Tool wear, material inconsistencies, and operator error are just a few of the obstacles to consistently perfect parts. Applied Automation Technologies in Rochester Hills has been developing software for machine tools to remove as many of those hurdles as possible.
A mechanical engineer with a knack for automation technology, Ray Karadayi was working on dedicated software solutions at General Motors Co. when, in 1987, he decided to start a business to create computer-aided design software.
Shortly thereafter, an aerospace company called and asked about using the CAD software for manufacturing automation.
“That made me very excited because my heart is into automation,” Karadayi recalls. “Then we started to invest in software and tools that would work in the manufacturing environment, always with metrology measurement as the heart of what we’re doing.”
Metrology is the scientific study of measurement and is the key to AAT’s flagship, computer-aided part-programming system (CAPPSNC) product, which is an advanced measurement software system that enables something that decades ago would have been impossible.
In the past, to measure a part, it had to be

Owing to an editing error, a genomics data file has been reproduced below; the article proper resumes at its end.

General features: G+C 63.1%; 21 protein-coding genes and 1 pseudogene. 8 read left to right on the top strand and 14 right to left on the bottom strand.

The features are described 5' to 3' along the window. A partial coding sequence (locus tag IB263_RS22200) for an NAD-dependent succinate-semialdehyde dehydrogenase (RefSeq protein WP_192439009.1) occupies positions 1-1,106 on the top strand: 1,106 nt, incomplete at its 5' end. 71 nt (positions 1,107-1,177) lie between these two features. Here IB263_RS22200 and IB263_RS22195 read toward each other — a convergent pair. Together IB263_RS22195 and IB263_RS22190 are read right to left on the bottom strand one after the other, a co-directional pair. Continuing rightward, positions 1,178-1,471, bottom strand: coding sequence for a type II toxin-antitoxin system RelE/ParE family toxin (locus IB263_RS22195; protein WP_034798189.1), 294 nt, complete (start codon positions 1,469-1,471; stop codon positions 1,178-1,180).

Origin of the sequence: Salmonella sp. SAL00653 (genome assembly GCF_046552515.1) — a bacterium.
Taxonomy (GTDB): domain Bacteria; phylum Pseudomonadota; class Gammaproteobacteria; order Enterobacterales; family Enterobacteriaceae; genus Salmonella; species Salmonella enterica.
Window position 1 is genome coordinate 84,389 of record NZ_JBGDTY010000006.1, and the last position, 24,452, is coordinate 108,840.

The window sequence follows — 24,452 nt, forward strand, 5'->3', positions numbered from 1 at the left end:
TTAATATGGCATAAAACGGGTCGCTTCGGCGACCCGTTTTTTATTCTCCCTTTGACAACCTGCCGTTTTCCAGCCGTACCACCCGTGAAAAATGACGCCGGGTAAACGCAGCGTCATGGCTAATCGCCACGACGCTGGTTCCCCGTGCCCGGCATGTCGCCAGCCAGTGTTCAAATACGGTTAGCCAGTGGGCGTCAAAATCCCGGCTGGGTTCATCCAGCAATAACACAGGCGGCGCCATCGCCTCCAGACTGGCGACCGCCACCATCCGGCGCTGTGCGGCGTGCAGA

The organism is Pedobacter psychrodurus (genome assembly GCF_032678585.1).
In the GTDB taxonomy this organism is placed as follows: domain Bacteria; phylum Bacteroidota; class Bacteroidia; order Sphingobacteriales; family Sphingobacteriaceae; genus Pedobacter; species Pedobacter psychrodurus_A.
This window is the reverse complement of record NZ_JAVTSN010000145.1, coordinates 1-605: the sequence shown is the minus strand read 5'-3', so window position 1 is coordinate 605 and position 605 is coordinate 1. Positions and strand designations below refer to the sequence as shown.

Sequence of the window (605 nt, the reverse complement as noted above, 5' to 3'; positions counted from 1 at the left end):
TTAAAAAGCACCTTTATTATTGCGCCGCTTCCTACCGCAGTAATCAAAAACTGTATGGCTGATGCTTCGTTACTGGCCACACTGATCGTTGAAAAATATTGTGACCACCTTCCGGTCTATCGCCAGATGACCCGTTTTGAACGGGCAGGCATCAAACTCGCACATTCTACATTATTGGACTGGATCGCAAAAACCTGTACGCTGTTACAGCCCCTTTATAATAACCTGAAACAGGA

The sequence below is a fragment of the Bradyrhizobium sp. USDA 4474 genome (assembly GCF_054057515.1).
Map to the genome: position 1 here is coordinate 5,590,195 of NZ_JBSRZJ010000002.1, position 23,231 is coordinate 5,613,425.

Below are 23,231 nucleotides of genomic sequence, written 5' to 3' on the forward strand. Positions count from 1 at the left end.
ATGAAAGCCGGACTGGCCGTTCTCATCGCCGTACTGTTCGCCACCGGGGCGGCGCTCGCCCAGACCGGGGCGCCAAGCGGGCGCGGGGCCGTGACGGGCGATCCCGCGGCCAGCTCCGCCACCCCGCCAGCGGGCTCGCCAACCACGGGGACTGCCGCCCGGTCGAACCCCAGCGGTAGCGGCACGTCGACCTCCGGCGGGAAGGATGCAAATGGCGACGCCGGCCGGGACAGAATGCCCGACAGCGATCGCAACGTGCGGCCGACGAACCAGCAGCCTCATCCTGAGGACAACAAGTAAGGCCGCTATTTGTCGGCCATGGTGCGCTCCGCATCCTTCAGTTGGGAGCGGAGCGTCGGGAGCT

removed from the machining center, which interrupts the manufacturing process and relies heavily on human intervention.
AAT’s software uses the measurements that are taken by noncontact lasers, which are built into machining centers to guide the cutting tool.
“Throughout the machining process the tool is wearing and bending, and sometimes the part moves in the machining center,” Karadayi says. “There are a lot of factors involved. In the old days, if a part came out of the machine out of tolerance, it would have to go back into the machine for more cutting or become waste.
“What we’re able to do with our software is make it possible to use the machining center itself as the measuring device,” Karadayi says. “The sensors that come with the machine tool do simple measurements. We’re making them much more functional with our software, which takes control of the machining center.”
Using those measurements, the AAT software adjusts the cutting process automatically to maintain tolerances and produce accurate parts longer.
While any company interested in making high-precision parts is a candidate to use the AAT software, Karadayi says he and his 25 employees have had the most success with enterprises in the aerospace, defense, and medical industries, and in automotive mold-making applications.
“Once you’re able to produce metrology data, then you’re able to do a lot of wonderful things with it,” he says. “Our software is doing the decision-making, and when a part is done you’ll know that it’s in perfect tolerance.”